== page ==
Surge Pricing and Microgyms: Charge More for 5-p.m. Classes?

A confused man sits at a bench-press station in a gym.

“If you want to train in the 5-p.m. class, the rate is 20 percent more.”

Can you imagine saying that to a client?

I can’t.

But according to the Wall Street Journal, an increasing number of businesses are using “surge pricing” to maximize their revenue during peak hours.

A head shot of writer Mike Warkentin and the column name "Pressing It Out."

You can read the WSJ article here (it might be paywalled for some users): “$418 for Bowling? Surge Pricing Creeps Into Restaurants, Movies, Gym Class.”

The short summary: Businesses such as bowling alleys, movie theaters, restaurants, internet providers and even gyms are charging a premium during prime time.

Surge pricing, also called “dynamic pricing,” is more common in the transportation, utility and tech industries. For example, Uber users pay increased rates at very busy times. Airlines have long adjusted the prices various people pay to get to the same location—think seat sales and first class vs. coach. In some areas, you’ll pay more for electricity during peak hours, and internet service providers such as Starlink will add overage charges when you hit your limit of peak-period data.

According to the Washington Post, airlines have gone even further with “dynamic pricing” as technology allows what we might call “cyber stalking” of consumers: “It prices the tickets according to what the airline knows about you, including your ability to pay more—or less—for the ticket.”

You can see how that plan would maximize profit but provide many, many opportunities for gouging. In fact, the Post suggests using browser “incognito modes” and virtual private networks—VPNs—to reduce the risk of paying too much as companies track your browsing and spending patterns.

The upshot of ever-changing prices and all the cloak-and-dagger stuff: Consumers have every opportunity to get suspicious when prices are inconsistent.

Surge Pricing in Gyms

So how does surge pricing work in gyms?

The WSJ article featured a Philadephia woman who used ClassPass to book training sessions. When she noticed constantly changing prices, she quit using the system.

“ClassPass said it has made changes to its platform and dynamic pricing since then, and said ‘the idea of dynamic pricing is simple: classes in high demand can be sold at a premium while a class with many open spots might need a temporary price drop to drive up attendance,’” Harriet Torry reported.

As a longtime gym owner, I can see a temptation. Our noon and 4-p.m. classes had great attendance, but our other slots were never near capacity. It would have been great to have generated more revenue per person during peak hours.

But that’s just looking at the surface. If I dig deeper, I see a lot of problems.

Problems With Surge Pricing in Gyms

If you’re going to charge more at peak times, you might need to reduce prices to encourage people to come at slower times. You could end up back at even financially—or even underwater—if you aren’t careful, but you’d likely have new problems such as client confusion and irritation.

“Why did I get billed an extra $5 for the Wednesday class?” Who wants to deal with that message? Not me.

I’d also expect outright anger from a few people, and that’s not good for business. Indeed, most articles on surge pricing feature someone who’s mad about it, from the birthday-party-organizing dad who feels gouged by the bowling alley to the woman who just wants to see a movie at 7 p.m. without paying an extra fee.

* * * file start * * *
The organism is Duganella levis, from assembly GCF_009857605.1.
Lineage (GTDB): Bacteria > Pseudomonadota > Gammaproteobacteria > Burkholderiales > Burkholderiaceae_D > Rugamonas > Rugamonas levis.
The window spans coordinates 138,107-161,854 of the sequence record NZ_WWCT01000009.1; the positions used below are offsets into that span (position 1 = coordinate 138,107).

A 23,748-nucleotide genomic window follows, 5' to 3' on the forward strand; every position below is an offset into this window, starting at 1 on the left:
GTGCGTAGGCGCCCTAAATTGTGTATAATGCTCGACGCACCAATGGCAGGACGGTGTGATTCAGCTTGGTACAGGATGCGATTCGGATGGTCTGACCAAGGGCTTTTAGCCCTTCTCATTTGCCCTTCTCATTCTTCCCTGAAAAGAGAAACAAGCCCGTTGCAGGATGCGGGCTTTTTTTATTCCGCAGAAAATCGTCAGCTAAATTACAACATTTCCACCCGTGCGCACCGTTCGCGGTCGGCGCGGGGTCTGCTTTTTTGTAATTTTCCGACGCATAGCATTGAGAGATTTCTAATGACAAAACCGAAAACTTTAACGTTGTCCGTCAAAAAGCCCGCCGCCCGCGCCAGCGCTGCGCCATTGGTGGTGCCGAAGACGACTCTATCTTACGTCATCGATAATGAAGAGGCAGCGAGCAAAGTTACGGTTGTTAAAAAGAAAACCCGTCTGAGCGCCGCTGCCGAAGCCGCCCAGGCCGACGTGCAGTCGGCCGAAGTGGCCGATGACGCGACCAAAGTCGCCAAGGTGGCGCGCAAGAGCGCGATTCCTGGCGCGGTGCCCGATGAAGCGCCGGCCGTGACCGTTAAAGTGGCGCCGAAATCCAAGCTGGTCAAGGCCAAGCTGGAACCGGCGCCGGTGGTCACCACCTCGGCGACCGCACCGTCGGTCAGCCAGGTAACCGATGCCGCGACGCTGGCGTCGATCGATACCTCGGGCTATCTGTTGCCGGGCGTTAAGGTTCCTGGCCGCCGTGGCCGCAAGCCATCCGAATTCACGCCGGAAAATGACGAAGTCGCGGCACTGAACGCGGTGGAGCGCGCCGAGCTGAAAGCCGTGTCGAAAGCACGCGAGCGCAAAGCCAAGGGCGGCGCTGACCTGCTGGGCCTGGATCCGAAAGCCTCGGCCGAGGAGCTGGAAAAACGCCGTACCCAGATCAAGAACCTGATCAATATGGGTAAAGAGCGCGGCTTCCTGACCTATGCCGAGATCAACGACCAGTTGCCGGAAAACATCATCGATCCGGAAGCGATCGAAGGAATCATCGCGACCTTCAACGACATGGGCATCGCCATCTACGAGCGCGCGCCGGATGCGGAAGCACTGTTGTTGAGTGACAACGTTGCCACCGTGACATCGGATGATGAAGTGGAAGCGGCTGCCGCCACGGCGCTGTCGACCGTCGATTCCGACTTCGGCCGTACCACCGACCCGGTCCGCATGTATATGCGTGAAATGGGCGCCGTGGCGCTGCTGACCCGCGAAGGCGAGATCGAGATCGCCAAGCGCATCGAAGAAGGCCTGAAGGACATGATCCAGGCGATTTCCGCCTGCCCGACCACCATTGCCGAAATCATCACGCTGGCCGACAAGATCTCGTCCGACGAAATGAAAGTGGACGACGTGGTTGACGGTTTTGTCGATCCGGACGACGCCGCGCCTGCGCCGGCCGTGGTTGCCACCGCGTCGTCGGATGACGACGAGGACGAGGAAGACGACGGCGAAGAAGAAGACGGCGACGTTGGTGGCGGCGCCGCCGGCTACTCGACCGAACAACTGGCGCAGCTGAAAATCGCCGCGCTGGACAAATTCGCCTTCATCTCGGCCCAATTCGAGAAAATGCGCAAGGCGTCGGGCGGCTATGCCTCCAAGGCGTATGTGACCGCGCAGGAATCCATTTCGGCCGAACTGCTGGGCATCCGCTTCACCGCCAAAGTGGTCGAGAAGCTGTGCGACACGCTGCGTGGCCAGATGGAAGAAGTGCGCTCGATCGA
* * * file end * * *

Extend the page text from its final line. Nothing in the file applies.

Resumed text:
You might even cheapen your brand by presenting some slots as “discounted sessions.” (We know discounts kill gyms.) “Bargain-basement training,” even for an hour a day, just isn’t a good look for any fitness business that offers high-value coaching services.  

Further, surge pricing would only work if you constantly had maxed-out classes and waiting lists at peak times. I’d suggest those waiting lists would become a problem in short order even without surge pricing. But in my personal experience, maxed-out classes and waiting lists are rare in microgyms.

Two-Brain data backs that up. According to our 2022 “State of the Industry” report, average class attendance is 6.6. This figure is well below actual max capacity in the majority of gyms. You can train 4-5 people in 500 square feet if you’re creative, and the average size of gyms in our report was 5,220 square feet—more than enough for 7 people, or even 17.

Don’t Guess. Consult an Expert

With all that in mind, surge pricing seems very risky in a coaching gym. At best, it’s inferior to a host of other ways to generate cash quickly.

Further, Two-Brain has long recommended service businesses focus on consistency when it comes to pricing. Discounts, legacy rates and special deals have sunk many fitness businesses, and our data shows gyms become stronger when carefully set rates are standardized across the board, not adjusted from hour to hour.

Two-Brain has a solid, tested, plug-and-play plan to get the right rates in place so gym owners don’t have to resort to unproven tactics that might damage their businesses. If I were really struggling to reach my revenue goals at the gym, I’d consider a precisely calculated rate increase way before I’d spin the wheel and take risks with dynamic pricing.

But surge pricing is out there now, and you’re going to run into it as a consumer. As a business owner, you might even be tempted by it.

The best plan? Discuss any big changes with a mentor who can lay out the pros and cons and help you make the right decision for your clients and your business.


One more thing!

Did you know gym owners can earn $100,000 a year with no more than 150 clients? We wrote a guide showing you exactly how.